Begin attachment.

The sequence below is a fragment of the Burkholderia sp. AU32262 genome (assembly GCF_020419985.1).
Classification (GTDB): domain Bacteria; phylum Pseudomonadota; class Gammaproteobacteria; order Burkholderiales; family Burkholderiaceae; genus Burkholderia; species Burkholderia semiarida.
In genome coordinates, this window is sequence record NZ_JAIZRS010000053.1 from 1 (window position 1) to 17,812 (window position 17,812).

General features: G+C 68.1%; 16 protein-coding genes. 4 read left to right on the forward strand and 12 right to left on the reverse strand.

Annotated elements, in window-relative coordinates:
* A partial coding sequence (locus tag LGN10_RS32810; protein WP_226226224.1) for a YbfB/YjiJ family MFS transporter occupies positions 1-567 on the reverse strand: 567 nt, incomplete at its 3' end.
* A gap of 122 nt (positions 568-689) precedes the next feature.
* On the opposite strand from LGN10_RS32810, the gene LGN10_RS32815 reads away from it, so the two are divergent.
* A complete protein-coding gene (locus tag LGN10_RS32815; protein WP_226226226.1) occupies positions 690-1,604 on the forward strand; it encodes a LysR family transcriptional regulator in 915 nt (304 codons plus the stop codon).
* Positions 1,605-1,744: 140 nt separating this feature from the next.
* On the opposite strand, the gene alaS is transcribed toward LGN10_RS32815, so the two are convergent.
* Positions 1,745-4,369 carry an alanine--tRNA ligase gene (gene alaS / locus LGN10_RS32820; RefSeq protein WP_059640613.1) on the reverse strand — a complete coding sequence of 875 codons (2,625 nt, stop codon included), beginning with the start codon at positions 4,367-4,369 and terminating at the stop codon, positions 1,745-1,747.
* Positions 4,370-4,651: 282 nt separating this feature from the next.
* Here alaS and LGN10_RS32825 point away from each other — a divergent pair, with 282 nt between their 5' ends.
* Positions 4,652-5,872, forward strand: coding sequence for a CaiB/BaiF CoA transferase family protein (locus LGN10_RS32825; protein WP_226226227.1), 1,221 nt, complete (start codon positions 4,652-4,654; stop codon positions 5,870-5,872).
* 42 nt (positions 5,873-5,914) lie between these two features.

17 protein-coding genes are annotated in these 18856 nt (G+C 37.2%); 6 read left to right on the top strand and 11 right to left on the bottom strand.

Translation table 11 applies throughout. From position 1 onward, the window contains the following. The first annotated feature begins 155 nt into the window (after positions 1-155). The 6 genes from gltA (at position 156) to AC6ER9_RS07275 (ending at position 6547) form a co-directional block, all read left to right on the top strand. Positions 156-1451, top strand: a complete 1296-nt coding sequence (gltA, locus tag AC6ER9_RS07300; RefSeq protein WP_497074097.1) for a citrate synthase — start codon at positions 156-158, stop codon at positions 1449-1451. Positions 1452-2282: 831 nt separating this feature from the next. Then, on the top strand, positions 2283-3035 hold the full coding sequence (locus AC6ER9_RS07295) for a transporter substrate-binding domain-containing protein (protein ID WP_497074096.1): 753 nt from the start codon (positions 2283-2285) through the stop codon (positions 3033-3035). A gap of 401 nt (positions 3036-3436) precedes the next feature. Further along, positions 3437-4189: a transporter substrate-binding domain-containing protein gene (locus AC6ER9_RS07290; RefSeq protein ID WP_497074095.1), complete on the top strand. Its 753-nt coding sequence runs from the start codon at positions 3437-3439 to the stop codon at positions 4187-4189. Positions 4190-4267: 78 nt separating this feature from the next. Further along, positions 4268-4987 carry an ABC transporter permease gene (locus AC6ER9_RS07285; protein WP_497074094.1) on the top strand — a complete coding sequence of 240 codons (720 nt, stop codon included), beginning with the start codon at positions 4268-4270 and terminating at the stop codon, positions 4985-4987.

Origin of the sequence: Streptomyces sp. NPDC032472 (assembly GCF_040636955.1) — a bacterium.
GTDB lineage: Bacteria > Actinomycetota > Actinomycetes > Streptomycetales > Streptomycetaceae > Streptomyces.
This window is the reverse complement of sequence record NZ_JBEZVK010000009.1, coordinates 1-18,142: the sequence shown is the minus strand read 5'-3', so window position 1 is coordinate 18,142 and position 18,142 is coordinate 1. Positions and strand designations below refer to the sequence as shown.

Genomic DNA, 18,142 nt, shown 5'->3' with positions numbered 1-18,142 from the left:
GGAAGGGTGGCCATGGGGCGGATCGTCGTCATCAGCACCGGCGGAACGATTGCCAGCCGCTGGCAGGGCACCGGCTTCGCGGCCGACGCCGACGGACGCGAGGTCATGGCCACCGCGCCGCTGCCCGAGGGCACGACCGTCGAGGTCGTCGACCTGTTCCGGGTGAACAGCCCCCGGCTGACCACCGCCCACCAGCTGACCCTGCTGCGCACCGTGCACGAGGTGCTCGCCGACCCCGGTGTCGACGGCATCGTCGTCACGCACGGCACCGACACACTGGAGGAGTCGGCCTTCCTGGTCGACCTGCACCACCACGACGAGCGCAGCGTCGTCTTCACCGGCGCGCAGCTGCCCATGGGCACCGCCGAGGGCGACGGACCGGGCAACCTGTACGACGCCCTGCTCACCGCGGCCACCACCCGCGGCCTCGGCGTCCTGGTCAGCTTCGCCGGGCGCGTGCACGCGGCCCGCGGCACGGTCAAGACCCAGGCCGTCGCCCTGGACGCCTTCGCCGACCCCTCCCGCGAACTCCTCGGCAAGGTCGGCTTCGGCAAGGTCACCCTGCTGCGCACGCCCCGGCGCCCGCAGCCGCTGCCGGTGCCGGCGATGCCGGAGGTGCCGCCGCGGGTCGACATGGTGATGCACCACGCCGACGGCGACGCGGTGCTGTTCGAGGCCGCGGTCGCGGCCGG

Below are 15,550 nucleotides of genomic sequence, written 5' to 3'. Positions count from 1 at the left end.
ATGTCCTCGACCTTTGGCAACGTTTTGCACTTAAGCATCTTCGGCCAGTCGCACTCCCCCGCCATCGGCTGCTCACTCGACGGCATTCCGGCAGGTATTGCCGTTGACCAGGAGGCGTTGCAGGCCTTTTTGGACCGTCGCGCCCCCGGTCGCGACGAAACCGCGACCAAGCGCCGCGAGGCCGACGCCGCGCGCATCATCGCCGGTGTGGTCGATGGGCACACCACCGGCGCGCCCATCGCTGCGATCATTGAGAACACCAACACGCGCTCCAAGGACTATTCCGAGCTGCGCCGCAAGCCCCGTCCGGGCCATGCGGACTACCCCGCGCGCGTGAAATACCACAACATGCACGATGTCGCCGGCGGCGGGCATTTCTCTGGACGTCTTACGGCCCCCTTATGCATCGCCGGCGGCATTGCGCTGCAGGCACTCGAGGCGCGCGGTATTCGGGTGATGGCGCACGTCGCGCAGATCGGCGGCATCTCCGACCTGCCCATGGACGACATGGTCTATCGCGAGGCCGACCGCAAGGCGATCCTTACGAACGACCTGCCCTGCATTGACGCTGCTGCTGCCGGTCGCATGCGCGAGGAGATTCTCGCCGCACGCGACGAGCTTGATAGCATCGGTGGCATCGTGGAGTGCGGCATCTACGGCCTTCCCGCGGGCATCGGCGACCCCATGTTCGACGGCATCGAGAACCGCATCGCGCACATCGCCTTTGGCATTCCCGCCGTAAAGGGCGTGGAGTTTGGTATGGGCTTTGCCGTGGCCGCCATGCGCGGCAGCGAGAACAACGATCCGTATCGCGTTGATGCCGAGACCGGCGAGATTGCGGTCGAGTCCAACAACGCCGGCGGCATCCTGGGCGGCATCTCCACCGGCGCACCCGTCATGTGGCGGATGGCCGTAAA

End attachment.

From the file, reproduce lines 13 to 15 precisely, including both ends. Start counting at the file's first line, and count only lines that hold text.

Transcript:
* Positions 4,370-4,651: 282 nt separating this feature from the next.
* Here alaS and LGN10_RS32825 point away from each other — a divergent pair, with 282 nt between their 5' ends.
* Positions 4,652-5,872, forward strand: coding sequence for a CaiB/BaiF CoA transferase family protein (locus LGN10_RS32825; protein WP_226226227.1), 1,221 nt, complete (start codon positions 4,652-4,654; stop codon positions 5,870-5,872).